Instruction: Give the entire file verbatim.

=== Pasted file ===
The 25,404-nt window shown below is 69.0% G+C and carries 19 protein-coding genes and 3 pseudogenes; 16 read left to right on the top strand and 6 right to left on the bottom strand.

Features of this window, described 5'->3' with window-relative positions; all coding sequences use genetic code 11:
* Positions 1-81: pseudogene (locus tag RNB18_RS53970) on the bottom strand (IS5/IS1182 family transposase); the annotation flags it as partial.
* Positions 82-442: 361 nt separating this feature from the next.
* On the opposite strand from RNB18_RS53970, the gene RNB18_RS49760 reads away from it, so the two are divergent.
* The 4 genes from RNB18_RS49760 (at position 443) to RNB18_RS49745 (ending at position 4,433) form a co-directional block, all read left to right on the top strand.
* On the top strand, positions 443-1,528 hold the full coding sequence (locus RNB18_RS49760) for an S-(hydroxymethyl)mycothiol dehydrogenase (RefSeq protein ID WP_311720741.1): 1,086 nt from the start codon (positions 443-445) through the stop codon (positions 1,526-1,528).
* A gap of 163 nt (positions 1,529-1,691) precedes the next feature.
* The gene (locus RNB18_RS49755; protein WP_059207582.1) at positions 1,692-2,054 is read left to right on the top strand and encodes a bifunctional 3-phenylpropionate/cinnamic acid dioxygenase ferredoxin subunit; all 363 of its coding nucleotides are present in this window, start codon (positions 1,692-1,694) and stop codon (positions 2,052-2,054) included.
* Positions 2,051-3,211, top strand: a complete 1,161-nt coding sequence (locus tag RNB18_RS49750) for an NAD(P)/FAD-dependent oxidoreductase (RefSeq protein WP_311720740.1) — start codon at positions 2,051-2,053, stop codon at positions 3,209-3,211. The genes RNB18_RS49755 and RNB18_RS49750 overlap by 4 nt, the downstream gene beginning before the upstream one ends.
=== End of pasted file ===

The 25,404-nt window shown below is 69.0% G+C and carries 19 protein-coding genes and 3 pseudogenes; 16 read left to right on the top strand and 6 right to left on the bottom strand.

Features of this window, described 5'->3' with window-relative positions; all coding sequences use genetic code 11:
* Positions 1-81: pseudogene (locus tag RNB18_RS53970) on the bottom strand (IS5/IS1182 family transposase); the annotation flags it as partial.
* Positions 82-442: 361 nt separating this feature from the next.
* On the opposite strand from RNB18_RS53970, the gene RNB18_RS49760 reads away from it, so the two are divergent.
* The 4 genes from RNB18_RS49760 (at position 443) to RNB18_RS49745 (ending at position 4,433) form a co-directional block, all read left to right on the top strand.
* On the top strand, positions 443-1,528 hold the full coding sequence (locus RNB18_RS49760) for an S-(hydroxymethyl)mycothiol dehydrogenase (RefSeq protein ID WP_311720741.1): 1,086 nt from the start codon (positions 443-445) through the stop codon (positions 1,526-1,528).
* A gap of 163 nt (positions 1,529-1,691) precedes the next feature.
* The gene (locus RNB18_RS49755; protein WP_059207582.1) at positions 1,692-2,054 is read left to right on the top strand and encodes a bifunctional 3-phenylpropionate/cinnamic acid dioxygenase ferredoxin subunit; all 363 of its coding nucleotides are present in this window, start codon (positions 1,692-1,694) and stop codon (positions 2,052-2,054) included.
* Positions 2,051-3,211, top strand: a complete 1,161-nt coding sequence (locus tag RNB18_RS49750) for an NAD(P)/FAD-dependent oxidoreductase (RefSeq protein WP_311720740.1) — start codon at positions 2,051-2,053, stop codon at positions 3,209-3,211. The genes RNB18_RS49755 and RNB18_RS49750 overlap by 4 nt, the downstream gene beginning before the upstream one ends.